Sometimes it’s very difficult for plastic surgeons to suggest procedures that a patient hasn’t asked for directly. When I first started out I struggled with this process. I’ve come to see that building trust is the first, most important step, and to do that, you need to be open and upfront with a patient. If they come in asking for a procedure and don’t need it, tell them they don’t need it. And if there’s more benefit they can get from a different or additional procedure, tell them that, too.

There is an art to suggesting an add-on procedure. You need to be direct yet compassionate.  Have empathy for the patient and make sure they know you’re on their side. Bear in mind that you know what’s possible, and patients often don’t. They may be asking for the minimum because they don’t know that they could look even better with an additional procedure. It is up to us to educate the patient about what can be done, and it’s up to them to decide what they want to do.

My approach is always to frame suggestions as part of the bigger picture. So, let’s say, I’m talking to a patient about her upper eyelids, and I say, “I think you would do great if I cut this excess amount of skin out. You would look fantastic. But if we look at your entire eye, there’s more that we could do. I am not suggesting you do this, but if you wanted to, we could do your lower eyelids as well, and here’s what that would do for you.”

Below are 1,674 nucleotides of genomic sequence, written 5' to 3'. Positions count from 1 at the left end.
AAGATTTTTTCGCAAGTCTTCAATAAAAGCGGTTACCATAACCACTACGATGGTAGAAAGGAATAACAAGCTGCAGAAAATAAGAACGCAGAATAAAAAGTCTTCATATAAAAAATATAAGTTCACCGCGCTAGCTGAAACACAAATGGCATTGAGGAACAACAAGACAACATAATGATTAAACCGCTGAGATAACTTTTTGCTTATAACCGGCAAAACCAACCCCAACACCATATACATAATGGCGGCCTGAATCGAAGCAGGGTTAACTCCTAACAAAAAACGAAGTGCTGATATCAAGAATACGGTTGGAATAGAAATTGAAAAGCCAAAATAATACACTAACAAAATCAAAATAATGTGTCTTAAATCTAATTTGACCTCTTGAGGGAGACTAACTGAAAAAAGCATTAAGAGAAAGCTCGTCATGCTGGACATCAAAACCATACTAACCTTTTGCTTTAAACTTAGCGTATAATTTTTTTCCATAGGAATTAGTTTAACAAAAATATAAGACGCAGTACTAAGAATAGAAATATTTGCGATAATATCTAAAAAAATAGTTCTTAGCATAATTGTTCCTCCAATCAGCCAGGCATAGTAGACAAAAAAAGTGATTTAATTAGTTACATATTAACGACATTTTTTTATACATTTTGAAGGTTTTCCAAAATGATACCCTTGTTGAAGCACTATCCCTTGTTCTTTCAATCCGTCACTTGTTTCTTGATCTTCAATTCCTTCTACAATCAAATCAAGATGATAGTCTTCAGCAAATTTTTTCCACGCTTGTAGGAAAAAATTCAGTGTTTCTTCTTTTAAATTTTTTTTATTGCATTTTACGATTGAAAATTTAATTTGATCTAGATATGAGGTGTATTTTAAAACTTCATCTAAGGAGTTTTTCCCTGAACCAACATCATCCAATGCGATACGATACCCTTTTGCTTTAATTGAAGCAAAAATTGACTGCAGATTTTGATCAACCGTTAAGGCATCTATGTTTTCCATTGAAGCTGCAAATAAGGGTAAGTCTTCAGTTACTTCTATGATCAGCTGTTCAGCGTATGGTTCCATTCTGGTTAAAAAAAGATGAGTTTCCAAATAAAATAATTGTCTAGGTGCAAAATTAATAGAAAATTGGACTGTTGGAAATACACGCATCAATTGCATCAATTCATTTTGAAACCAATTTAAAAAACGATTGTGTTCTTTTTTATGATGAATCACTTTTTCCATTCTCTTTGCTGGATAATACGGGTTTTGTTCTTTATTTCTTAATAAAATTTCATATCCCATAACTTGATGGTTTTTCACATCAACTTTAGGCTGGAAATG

The same thing goes with liposuction: “Hey, I know you really want liposuction to your belly. But if we look at the whole trunk as a unit and do liposuction to your lower back or right above your buttocks, it could really transform things.” It’s just a suggestion I bring up to patients. These add-ons change a B result to an A result.

Sometimes you’ll tell them they don’t need, say, a complete facelift but just some work on their eyes. Or somebody may come in for a rhinoplasty to get their nose done, but maybe they just need their chin worked on because it’s out of alignment. Show them that and say,” This is what you really need to do.”

That builds trust because it shows patients you are giving them your best advice, even though it means you’re not going to make as much money as you would by giving them the procedure they asked for. You’re proving you’re on their side, and in the long term, the money will follow. Keep their best interests at heart, follow the golden rule, and you’ll build trust, and then you can walk that fine line of suggesting an improvement without making people feel insecure about something they weren’t bothered about before.

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